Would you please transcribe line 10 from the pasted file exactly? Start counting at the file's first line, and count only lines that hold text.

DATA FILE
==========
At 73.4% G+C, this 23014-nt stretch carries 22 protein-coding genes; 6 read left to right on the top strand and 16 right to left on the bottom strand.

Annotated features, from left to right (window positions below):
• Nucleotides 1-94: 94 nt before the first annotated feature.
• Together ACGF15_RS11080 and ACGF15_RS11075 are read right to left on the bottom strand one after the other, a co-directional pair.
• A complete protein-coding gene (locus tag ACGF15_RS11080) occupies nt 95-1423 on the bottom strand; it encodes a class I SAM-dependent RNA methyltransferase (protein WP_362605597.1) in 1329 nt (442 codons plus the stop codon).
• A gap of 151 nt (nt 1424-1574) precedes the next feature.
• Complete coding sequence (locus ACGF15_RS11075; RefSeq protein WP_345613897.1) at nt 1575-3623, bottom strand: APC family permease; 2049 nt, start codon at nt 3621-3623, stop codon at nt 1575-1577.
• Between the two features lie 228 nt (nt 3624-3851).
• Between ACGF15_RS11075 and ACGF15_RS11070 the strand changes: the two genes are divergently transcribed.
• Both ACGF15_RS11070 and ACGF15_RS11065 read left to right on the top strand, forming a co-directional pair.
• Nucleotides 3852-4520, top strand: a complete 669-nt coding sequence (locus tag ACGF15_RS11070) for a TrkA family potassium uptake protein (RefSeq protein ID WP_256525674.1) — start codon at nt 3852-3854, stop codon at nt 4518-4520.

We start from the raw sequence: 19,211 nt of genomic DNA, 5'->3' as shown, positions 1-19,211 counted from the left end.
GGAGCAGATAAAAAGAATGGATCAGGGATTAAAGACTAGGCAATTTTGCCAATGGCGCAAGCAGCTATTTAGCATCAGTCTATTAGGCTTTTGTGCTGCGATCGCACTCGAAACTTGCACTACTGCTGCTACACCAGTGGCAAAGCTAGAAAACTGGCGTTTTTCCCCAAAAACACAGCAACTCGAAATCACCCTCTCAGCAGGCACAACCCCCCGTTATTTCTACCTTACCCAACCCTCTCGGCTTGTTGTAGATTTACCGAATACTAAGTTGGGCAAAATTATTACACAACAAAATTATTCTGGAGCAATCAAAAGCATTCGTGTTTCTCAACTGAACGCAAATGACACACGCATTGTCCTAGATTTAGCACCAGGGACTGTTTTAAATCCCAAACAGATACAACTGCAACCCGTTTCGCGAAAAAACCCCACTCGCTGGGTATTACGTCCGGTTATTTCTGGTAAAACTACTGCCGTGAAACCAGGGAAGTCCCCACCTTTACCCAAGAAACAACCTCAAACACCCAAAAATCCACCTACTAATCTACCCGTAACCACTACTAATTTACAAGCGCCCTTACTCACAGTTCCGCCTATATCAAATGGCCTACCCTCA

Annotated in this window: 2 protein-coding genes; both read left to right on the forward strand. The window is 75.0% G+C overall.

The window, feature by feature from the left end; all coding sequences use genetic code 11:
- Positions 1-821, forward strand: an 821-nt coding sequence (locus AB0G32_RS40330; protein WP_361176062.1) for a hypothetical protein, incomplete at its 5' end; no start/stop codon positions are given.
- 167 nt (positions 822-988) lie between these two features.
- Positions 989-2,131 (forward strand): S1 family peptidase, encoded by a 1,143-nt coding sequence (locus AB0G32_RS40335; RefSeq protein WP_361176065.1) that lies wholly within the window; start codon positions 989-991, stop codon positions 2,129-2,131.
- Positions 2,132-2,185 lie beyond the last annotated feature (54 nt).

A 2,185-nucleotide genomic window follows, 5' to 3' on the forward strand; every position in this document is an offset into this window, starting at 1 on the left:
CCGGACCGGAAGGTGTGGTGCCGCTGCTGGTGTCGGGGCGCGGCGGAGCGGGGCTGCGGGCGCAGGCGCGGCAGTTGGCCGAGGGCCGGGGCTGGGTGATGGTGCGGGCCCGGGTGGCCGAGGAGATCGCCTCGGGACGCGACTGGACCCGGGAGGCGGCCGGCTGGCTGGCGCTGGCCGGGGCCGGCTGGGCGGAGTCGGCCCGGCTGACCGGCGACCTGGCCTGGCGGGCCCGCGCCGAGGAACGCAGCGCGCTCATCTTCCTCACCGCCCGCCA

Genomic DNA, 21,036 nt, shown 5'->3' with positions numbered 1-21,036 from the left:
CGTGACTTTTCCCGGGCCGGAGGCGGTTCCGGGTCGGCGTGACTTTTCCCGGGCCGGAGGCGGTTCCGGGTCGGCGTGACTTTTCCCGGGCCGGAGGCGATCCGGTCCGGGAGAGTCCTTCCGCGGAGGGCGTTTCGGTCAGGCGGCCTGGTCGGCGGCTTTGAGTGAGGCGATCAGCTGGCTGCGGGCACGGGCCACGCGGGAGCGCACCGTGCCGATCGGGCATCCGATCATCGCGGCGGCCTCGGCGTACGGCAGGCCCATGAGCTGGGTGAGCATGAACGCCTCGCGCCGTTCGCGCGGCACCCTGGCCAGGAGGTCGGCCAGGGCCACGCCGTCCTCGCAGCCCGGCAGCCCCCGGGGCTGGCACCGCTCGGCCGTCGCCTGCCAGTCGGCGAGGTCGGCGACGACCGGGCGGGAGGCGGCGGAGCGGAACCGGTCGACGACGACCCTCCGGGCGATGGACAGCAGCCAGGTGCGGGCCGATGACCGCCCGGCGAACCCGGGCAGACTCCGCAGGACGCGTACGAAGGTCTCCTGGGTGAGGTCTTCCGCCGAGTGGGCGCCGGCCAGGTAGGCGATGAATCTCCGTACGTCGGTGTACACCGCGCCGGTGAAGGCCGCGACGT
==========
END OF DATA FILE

• Both ACGF15_RS11070 and ACGF15_RS11065 read left to right on the top strand, forming a co-directional pair.